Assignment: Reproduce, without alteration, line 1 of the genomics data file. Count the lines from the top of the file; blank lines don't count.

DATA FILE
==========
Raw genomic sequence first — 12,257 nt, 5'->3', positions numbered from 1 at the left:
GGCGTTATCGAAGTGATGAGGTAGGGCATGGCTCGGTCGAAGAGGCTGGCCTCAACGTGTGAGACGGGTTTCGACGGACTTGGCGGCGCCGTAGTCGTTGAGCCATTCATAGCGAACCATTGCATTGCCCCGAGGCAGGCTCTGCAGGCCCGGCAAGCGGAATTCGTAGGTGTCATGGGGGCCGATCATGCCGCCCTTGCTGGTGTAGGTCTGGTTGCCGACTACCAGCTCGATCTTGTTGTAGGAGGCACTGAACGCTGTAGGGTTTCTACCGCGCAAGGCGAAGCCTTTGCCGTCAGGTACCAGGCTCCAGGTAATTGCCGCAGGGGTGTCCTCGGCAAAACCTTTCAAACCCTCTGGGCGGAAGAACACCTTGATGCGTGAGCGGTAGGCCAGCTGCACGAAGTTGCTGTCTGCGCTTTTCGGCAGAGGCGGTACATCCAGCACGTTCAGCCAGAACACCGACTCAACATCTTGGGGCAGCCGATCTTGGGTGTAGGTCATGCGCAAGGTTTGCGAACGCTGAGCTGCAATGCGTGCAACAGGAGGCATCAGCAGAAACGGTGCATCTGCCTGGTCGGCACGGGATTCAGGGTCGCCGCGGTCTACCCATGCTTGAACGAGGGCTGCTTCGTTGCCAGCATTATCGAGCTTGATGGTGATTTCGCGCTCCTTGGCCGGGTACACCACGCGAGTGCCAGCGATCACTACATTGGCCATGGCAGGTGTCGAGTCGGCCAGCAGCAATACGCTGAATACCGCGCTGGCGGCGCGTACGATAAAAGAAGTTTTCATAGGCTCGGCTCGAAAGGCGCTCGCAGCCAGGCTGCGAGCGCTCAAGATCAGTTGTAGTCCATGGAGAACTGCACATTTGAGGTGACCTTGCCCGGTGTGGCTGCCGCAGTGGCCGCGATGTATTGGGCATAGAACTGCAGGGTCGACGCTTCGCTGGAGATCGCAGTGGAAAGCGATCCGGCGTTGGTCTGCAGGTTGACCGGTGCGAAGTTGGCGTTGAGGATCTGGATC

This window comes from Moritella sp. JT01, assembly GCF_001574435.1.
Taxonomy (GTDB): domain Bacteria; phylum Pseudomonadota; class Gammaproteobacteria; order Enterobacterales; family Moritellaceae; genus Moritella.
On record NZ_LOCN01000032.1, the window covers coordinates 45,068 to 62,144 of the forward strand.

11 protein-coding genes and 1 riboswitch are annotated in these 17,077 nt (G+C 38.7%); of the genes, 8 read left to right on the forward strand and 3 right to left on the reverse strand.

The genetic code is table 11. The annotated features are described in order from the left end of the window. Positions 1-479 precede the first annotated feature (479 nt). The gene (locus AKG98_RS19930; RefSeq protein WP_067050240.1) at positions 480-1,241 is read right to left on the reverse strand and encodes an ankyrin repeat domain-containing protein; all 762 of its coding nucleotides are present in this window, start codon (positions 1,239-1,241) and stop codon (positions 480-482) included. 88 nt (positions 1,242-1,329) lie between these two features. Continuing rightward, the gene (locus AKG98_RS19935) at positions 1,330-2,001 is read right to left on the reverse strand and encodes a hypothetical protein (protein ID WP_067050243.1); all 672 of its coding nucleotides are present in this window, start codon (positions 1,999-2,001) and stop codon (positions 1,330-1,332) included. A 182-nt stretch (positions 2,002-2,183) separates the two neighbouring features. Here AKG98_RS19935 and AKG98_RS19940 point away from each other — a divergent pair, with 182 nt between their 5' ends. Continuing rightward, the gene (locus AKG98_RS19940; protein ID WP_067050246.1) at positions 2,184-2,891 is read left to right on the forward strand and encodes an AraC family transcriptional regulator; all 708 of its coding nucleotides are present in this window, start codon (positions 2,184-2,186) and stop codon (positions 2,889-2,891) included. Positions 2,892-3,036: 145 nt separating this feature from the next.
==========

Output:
Raw genomic sequence first — 12,257 nt, 5'->3', positions numbered from 1 at the left: